The biggest thing this film has going against it is its plot. While it's not a bad movie by any stretch, the plot is even more than entirely predictable. Audiences can see the end coming a mile away. With the plot in mind, "The DUFF" doesn't do anything truly new to distinguish itself as this generation's 'high school experience' comedy. The only difference between "Can't Buy Me Love" in the 80's, "She's All That" in the 90's, "Mean Girls" in the early 2000's and this film is the age in which we live when it was made. When I was at the tail end of my high school experience, cell phones and even the internet weren't as prevalent as they are today, and we sure as hell didn't have the internet on our phones! BigJ didn't even get a cell phone until we started dating seriously! This is the one place where this film separates itself from its predecessors and really stands out, its integration of social media and cyber-bullying as ways of perpetuating the age-old tweens making fun of other tweens problem. We also like how this movie mentions right at the beginning that high schools aren't fragmented into cliques like they show in other movies. The lines are blurred between groups of friends within a school now, which is also what BigJ and I both knew to be true in our high school experiences (of course, there are always exceptions to this, but generally speaking). In the end, "The DUFF" tries really hard to be the next "Mean Girls," but ends up just short of its perfection and brilliance. Even though it has a good message, eventually, this will be another movie in a long line of pretty fun but pretty forgettable teen-centered comedies.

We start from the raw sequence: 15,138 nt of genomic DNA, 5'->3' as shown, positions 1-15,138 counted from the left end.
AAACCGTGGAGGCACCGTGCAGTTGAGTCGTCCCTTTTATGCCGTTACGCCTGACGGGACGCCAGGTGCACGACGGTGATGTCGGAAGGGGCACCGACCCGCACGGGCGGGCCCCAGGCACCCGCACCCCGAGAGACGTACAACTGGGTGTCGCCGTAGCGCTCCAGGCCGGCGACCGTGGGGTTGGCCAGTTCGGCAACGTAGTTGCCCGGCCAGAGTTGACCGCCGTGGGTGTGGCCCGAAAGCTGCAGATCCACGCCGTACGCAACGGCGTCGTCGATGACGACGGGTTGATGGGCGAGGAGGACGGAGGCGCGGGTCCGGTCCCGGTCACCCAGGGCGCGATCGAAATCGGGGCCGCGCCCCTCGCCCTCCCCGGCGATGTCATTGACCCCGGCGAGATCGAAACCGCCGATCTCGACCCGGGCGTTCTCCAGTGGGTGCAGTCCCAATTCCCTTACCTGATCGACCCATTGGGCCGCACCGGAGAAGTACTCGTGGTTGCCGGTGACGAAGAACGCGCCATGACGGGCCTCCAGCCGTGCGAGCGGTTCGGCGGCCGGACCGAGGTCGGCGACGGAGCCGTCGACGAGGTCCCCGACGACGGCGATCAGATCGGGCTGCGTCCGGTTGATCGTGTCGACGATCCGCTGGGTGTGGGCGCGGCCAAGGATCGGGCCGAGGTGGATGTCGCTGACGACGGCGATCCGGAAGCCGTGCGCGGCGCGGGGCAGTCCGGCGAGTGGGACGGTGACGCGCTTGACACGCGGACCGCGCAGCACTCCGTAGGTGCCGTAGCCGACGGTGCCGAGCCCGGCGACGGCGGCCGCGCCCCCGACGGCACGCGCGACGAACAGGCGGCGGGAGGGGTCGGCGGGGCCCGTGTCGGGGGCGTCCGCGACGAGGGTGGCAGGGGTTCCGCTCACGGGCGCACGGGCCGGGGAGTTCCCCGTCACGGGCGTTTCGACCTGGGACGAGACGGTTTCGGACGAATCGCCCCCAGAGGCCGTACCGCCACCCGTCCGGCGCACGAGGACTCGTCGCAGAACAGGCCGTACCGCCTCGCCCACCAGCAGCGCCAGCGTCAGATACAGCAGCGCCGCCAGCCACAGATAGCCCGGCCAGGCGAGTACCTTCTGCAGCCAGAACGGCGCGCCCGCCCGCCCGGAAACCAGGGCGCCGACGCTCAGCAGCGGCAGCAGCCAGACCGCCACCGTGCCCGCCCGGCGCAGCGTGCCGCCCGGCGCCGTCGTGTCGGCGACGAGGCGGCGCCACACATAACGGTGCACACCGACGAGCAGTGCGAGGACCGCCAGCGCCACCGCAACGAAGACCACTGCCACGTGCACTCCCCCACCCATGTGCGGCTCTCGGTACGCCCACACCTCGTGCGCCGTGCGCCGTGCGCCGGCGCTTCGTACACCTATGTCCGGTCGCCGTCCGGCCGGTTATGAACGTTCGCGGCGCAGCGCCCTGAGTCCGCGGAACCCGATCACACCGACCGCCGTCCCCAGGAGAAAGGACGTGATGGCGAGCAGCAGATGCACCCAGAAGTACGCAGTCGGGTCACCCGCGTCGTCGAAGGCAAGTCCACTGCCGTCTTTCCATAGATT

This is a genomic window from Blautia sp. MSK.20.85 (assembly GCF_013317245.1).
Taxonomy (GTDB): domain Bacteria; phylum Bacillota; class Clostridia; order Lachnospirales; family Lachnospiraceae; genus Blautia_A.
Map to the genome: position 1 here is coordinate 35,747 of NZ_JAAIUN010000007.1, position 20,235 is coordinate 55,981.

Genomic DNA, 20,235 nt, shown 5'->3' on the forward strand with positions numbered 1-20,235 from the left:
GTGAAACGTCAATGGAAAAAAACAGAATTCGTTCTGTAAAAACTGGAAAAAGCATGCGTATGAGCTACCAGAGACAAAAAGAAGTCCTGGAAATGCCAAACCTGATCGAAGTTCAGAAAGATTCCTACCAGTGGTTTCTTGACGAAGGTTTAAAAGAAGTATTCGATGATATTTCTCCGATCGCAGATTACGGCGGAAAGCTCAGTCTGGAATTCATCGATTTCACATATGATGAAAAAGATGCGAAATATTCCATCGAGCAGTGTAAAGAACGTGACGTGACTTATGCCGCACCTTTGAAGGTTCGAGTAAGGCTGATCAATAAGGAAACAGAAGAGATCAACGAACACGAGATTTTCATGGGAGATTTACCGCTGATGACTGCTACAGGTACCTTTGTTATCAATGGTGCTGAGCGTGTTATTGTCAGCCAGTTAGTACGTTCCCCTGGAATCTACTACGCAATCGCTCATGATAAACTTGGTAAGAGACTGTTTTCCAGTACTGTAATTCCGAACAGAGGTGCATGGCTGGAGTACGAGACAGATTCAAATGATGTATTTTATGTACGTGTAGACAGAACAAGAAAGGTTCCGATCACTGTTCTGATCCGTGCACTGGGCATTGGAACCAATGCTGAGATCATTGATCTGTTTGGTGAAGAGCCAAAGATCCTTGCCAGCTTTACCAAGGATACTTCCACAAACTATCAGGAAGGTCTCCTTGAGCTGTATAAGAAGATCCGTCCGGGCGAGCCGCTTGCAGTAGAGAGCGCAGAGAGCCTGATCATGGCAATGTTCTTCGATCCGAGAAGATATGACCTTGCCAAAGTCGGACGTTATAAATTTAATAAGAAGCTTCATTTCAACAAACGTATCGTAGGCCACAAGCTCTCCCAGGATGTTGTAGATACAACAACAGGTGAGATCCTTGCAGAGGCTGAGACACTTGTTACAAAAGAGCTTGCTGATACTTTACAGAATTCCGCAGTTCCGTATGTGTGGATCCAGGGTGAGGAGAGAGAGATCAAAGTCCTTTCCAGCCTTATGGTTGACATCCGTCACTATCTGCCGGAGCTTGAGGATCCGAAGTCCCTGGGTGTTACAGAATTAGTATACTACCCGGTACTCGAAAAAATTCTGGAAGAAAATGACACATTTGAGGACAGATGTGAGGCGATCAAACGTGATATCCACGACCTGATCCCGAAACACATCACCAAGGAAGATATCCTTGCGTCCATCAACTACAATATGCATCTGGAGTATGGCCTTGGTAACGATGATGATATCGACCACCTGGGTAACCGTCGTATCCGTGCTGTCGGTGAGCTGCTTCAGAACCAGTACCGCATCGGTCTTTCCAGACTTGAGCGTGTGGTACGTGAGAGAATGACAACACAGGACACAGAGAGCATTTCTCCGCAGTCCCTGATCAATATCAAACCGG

My Rating: 6.5/10
BigJ's Rating: 6/10
IMDB's Rating: 7.2/10
Rotten Tomatoes Rating: 64%
Do we recommend this movie: Sure, why not?